The Funeral of Dirty Projectors

“The projection has faded away and in its place, I see you”

There have been some wild assumptions of how this new Dirty Projectors record would turn out. After teasing listeners with “Keep Your Name” in late 2016, fans feverishly submitted opinions based on the eccentric and strange experimentation David Longstreth was offering. The only problem with these conclusions is that Dirty Projectors have always been experimental. Their music has never been by the books and a step away from the regressive white male indie scene that hit its peak in the late 2000s and early 2010s. Artists like Bon Iver, Fleet Foxes, and The National were at the top of their artistic ventures by making easy-to-digest, cozy albums that could appeal to the masses. Dirty Projectors never made that record and even with this new one, it still misses that mark that the Internet has claimed it to be.

From the start, Dirty Projectors were an experimental, art rock project helmed by Longstreth with in-and-out support from fellow musicians. The band’s lineup was a shifting entity that didn’t hit its stride until the one-two punch of Rise Above and Bitte Orca. While Rise Above did not connect to a large group of listeners, Bitte Orca made it big with the single “Stillness Is The Move” and a gracious 9.2 score from music journalism juggernauts Pitchfork. Bitte Orca is a massive album that is in no way conventional or concise. It holds no solid ground and sways uncontrollably in a giddy chaos. That’s what makes Dirty Projectors so enjoyable. Their brand of unpredictability has always challenged listeners to keep up with their latest concoctions and follow the breadcrumb trail to the next sweet reward.

After Swing Lo Magellan in 2012, the fate of Dirty Projectors remained silent for a few years. When news broke that Dave and Amber Coffman (one of the group’s main vocal contributors) had broken up, critics turned to the obvious by making the new album seem like an attack on love and a depressing look at Longstreth’s feelings. While this is partially true, the self-titled album is much more than that. Dirty Projectors is a retrospective on the group’s career and a personal reflection of the accomplishments they achieved with their insane knack for art pop. While a lot of the moments on this new album are experimental and alien to many indie listeners, do not take this as a reason to pin the record to other experimental acts. Yes, we know that Sufjan Stevens and Bon Iver have both recently dabbled in electronica and choppy production but these are not grounds for comparison. Dirty Projectors are above these artists because they are the elders. Since 2003, Dirty Projectors have been ahead of the curve and have been innovating a sound that cannot be described with one sentence.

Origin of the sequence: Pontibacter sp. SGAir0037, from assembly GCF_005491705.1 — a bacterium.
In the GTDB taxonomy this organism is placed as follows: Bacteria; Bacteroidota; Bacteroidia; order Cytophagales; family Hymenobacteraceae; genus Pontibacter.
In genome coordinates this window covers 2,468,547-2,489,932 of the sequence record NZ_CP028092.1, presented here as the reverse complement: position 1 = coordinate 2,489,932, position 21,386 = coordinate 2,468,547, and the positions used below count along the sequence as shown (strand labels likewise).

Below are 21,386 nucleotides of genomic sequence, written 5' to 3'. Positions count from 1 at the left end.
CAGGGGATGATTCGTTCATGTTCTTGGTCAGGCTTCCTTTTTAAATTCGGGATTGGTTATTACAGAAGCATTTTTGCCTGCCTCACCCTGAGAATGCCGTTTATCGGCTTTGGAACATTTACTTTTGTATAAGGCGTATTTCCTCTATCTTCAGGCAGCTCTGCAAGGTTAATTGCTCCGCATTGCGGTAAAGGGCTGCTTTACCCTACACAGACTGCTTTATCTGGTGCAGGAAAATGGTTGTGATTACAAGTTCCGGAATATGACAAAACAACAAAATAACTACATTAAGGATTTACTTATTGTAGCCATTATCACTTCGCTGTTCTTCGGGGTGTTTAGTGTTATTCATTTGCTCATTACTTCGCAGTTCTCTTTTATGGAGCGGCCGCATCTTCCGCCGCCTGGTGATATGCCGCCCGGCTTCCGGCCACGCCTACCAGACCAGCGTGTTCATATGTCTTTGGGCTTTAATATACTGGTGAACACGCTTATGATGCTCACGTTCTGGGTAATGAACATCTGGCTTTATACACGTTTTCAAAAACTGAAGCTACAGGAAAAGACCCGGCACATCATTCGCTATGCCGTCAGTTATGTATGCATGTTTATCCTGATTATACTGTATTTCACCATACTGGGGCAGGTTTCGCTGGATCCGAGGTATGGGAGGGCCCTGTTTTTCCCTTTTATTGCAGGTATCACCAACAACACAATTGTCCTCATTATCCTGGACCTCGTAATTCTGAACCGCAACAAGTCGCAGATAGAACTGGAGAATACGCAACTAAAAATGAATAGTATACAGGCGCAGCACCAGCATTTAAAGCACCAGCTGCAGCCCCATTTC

On the album itself, do not say it is the saddest thing they’ve done. Yes, some of the lyrics are heartbreaking and probably mean a lot to Dave, but let’s take an example from their 2007 song “Depression”: “There’s no girls, there’s no girls, there’s no girls that wanna touch me get away I don’t need your fucking sympathy / Depression is gonna kill me tonight”. Oh my god, that’s really serious. Yet these lyrics are sung with a feverish passion along with peppy backing vocals and a sporadic guitar melody to mask the graphic lyrics. The same album has a song titled “Thirsty and Miserable” so Dirty Projectors are no stranger to the low points of life. Also, don’t say that this a petty exercise. People have explained that Dave will regret making this new album in 5 or 10 years because he is simply just grieving his loss and not looking at the bigger picture. Are breakup albums not worth the effort? Do they become stale overtime? I feel like Dirty Projectors will hold up in 10 years. Does Bon Iver’s For Emma, Forever Ago still hold up? That album is 10 years old now and just because Justin Vernon recorded a folk album in a cabin to get over a breakup doesn’t mean that David Longstreth can’t do something similar. This is art and the artist can decide how they portray it to the audience. Sure, we may not have Amber’s side of the story but Dirty Projectors is David’s testament of life. It’s an examination of life at its most fundamental question: what is the point? David reflects on his life and tries to see where things went wrong and where they went right. He sees the joy in his shared kisses with Amber and the pain in knowing that nothing lasts forever. David has come to terms with reality and has embraced the fact that he only has one life to live.

A lot of critics and listeners will call Dirty Projectors a strange departure from the band’s previous work or an extremely sad indie album. I say that Dirty Projectors is a funeral for the thoughts and feelings of David Longstreth as a person and as a founding member of a successful musical group. The album does not merit comparisons, yet it will. I have already name-dropped several other artists. What I am trying to get at is that Dirty Projectors is the grand finale in a twisted, insane production that has never stopped being thrilling and intriguing.